EL CENTRO – In the wake of Gov. Brown’s drought emergency proclamation, Imperial Irrigation District reiterates its concern for the current state water supply conditions that are now echoing the challenging hydrology facing its Colorado River water supply.
While IID already operates under a reasonable and beneficial use standard, this announcement should be viewed as a renewed call for Imperial Valley water users to continue to implement their best management practices and conservation measures.
This declaration is not anticipated to affect the district’s Colorado River water supplies, which are defined by federal shortage criteria tied to the elevation of Lake Mead.
The Colorado River benefits from an extremely large system of reservoir storage; however, it is facing its own hydrologic challenge with potential shortages projected for non-California water users as soon as 2016-2017.
Friday’s executive order will allow for a broader request for a federal designation that will expedite some short-term water transfers, provide financial assistance and suspend certain state environmental regulations. It also makes available certain federal programs meant to assist with agricultural unemployment and financial losses.
“A drought declaration has both administrative and political value; most importantly it puts California water users on notice that there are water supply conditions that require everyone’s awareness and participation,” said Tina Shields, IID manager of Colorado River resources.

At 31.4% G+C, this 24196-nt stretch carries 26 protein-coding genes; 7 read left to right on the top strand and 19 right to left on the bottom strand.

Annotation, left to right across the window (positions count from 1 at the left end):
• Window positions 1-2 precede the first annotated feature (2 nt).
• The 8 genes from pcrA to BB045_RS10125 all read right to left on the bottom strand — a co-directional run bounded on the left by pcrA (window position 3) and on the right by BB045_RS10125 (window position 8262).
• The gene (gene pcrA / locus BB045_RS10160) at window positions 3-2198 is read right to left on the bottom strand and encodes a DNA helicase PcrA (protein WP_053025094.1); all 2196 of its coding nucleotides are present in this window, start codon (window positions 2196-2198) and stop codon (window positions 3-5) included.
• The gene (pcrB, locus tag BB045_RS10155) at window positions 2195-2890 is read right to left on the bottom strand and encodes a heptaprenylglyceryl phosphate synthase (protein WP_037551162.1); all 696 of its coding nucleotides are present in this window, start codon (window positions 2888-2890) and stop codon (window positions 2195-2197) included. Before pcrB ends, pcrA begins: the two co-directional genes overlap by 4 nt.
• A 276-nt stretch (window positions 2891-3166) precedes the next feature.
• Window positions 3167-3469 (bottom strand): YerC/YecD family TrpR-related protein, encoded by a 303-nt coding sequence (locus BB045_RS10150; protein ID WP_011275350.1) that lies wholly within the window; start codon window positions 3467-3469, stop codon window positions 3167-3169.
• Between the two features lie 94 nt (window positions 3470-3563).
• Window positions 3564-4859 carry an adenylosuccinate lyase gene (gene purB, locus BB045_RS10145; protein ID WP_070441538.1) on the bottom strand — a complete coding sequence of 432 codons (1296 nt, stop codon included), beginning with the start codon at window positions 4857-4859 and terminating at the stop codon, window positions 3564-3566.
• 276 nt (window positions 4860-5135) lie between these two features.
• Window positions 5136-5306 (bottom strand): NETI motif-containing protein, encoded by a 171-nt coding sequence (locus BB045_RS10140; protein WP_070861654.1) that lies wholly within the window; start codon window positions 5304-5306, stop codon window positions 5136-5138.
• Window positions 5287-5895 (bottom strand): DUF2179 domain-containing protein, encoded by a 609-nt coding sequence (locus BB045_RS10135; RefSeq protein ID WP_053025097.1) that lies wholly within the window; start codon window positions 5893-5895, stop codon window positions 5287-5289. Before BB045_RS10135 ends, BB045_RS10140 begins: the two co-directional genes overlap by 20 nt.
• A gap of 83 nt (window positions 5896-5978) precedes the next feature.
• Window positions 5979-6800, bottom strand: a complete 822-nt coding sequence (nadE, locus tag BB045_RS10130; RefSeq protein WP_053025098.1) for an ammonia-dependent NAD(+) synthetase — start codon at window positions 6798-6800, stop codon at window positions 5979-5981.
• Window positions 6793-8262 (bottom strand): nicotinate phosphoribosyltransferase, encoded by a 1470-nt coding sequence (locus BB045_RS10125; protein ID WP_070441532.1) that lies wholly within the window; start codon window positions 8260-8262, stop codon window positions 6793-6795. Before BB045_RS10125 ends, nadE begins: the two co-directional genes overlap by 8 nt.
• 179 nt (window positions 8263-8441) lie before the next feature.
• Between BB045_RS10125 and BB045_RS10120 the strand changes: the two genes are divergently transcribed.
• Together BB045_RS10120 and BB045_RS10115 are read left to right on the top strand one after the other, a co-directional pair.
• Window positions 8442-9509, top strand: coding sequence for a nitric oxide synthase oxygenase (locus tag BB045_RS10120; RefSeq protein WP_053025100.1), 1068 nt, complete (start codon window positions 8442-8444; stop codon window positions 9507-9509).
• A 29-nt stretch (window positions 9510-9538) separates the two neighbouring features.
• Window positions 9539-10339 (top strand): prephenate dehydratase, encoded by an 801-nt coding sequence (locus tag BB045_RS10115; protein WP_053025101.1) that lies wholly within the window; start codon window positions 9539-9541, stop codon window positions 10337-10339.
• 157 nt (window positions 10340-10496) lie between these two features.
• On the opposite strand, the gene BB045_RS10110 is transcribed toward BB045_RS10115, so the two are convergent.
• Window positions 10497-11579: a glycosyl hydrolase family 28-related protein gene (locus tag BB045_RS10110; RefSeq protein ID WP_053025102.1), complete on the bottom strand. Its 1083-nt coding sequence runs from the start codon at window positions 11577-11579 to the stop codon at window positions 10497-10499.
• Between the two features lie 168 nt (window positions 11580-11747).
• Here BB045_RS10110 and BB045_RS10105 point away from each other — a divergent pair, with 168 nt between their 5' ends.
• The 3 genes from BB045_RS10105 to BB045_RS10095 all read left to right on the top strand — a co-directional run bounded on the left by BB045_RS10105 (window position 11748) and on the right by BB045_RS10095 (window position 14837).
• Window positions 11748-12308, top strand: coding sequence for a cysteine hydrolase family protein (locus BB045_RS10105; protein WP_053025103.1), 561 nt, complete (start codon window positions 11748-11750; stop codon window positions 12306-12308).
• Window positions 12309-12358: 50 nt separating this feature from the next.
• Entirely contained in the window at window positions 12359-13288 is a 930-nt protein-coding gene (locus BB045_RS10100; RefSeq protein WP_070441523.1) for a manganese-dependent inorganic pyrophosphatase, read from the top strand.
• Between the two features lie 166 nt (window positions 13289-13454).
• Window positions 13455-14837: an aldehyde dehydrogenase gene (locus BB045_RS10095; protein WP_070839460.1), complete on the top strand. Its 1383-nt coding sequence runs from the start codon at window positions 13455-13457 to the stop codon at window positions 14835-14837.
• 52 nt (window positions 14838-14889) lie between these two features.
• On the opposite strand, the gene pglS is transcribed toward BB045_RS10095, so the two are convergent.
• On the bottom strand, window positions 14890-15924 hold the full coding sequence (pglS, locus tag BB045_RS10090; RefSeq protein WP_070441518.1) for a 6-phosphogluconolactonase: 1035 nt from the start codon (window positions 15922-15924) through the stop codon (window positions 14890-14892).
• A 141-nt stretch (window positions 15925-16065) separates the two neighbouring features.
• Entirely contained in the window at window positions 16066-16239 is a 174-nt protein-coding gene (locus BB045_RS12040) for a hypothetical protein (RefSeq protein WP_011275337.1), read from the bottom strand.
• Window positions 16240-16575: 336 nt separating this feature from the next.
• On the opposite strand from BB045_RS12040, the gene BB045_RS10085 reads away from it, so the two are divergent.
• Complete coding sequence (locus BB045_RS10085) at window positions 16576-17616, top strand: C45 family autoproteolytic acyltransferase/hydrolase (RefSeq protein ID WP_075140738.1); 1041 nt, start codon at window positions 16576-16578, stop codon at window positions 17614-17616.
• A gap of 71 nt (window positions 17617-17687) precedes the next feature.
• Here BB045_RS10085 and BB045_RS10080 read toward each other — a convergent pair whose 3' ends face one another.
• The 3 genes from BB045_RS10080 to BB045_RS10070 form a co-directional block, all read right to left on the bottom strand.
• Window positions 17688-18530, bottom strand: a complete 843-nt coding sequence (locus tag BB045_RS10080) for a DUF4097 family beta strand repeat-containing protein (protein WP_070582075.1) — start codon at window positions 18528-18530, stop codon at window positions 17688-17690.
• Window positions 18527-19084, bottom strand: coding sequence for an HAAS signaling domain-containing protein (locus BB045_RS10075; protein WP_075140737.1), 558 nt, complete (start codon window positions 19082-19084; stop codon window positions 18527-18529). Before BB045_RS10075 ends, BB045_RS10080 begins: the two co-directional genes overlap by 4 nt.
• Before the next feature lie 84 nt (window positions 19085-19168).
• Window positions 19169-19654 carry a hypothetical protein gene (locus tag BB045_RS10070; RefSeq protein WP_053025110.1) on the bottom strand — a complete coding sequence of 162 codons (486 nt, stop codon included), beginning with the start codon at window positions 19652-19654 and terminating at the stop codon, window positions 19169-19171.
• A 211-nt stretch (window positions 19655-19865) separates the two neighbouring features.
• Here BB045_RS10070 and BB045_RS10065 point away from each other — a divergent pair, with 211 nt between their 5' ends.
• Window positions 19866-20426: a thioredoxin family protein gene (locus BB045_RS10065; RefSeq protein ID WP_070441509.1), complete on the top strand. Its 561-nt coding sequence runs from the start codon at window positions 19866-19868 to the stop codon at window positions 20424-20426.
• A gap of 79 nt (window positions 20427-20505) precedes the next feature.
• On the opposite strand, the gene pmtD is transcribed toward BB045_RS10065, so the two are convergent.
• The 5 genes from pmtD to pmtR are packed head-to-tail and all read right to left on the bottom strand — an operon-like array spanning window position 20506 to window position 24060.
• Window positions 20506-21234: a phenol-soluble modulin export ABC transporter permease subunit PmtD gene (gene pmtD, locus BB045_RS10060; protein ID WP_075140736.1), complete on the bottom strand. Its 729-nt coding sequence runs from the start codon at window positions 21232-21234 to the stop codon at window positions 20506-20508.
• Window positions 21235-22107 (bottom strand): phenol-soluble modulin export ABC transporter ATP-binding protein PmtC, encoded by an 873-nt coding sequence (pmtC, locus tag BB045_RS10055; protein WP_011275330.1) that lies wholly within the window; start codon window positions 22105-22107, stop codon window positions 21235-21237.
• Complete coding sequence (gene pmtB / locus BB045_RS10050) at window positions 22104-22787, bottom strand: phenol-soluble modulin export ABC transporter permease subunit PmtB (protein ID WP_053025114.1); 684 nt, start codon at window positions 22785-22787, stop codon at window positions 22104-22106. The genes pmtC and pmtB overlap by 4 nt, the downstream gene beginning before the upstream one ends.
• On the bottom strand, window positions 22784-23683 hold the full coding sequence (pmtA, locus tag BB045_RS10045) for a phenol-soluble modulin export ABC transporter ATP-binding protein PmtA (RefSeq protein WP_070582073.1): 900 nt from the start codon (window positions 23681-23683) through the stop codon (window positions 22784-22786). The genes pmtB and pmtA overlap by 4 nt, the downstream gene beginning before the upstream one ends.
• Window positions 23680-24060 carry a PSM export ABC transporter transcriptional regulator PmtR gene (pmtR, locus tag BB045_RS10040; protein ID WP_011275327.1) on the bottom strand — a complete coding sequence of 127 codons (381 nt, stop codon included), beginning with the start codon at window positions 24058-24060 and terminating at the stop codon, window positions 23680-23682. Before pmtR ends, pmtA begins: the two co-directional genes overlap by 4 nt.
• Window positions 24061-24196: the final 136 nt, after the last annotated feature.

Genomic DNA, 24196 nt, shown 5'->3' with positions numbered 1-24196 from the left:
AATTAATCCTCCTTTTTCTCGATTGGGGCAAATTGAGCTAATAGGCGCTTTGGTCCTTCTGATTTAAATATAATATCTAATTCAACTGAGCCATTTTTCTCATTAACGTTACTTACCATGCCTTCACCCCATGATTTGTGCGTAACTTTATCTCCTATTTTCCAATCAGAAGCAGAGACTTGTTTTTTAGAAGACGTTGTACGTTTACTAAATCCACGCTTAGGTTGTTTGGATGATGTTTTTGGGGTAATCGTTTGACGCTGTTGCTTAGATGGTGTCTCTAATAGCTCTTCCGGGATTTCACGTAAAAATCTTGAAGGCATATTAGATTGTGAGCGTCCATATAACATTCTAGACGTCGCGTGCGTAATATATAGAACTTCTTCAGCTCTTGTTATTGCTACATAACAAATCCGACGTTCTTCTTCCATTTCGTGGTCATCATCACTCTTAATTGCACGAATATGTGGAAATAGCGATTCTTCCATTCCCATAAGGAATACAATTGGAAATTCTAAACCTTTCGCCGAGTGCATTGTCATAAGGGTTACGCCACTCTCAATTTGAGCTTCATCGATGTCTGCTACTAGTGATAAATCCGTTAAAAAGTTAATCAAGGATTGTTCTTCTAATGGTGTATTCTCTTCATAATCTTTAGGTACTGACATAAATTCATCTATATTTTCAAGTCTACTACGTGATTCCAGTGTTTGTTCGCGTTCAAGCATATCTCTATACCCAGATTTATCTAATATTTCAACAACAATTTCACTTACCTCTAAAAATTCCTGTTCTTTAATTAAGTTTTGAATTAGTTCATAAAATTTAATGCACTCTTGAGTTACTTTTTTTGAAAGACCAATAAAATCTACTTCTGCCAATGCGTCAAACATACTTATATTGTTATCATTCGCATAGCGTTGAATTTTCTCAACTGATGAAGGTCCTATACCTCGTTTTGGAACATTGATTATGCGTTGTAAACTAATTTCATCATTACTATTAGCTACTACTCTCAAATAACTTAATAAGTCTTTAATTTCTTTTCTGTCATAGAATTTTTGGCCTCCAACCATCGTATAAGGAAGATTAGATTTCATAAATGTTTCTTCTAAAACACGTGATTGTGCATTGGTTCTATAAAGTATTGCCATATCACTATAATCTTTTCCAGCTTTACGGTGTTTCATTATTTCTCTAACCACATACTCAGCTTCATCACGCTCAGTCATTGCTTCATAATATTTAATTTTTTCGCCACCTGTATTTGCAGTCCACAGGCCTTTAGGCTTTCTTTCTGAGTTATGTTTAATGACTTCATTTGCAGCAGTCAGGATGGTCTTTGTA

According to Shields this declaration provides additional motivation to IID and affirms its renewed focus on pressing for the state to live up to the Salton Sea restoration commitments made in support of the Quantification Settlement Agreement.
The proposed Salton Sea Restoration and Renewable Energy Initiative will preserve the long-term viability of the QSA and ensure the conserved water made available from the nation’s largest agricultural-to-urban water transfer is not derailed by environmental or health concerns at the Salton Sea.
“While reservoir levels in Southern California aren’t as depleted as those in the central and northern portions of the state, the governor has asked all California residents and businesses to voluntarily reduce water consumption by 20 percent,” Shields said. “Water suppliers and municipalities aren’t required to enforce these use reductions; however, I would anticipate stepped up monitoring and a phasing in of enforcement actions as water agencies attempt to better manage their water supplies through reduced demands.”
The governor’s declaration was not unexpected, although it occurred sooner than anticipated after the January snow survey found more areas with bare ground than snow, and a statewide water content of only about 20 percent. The next survey is scheduled for Feb.3.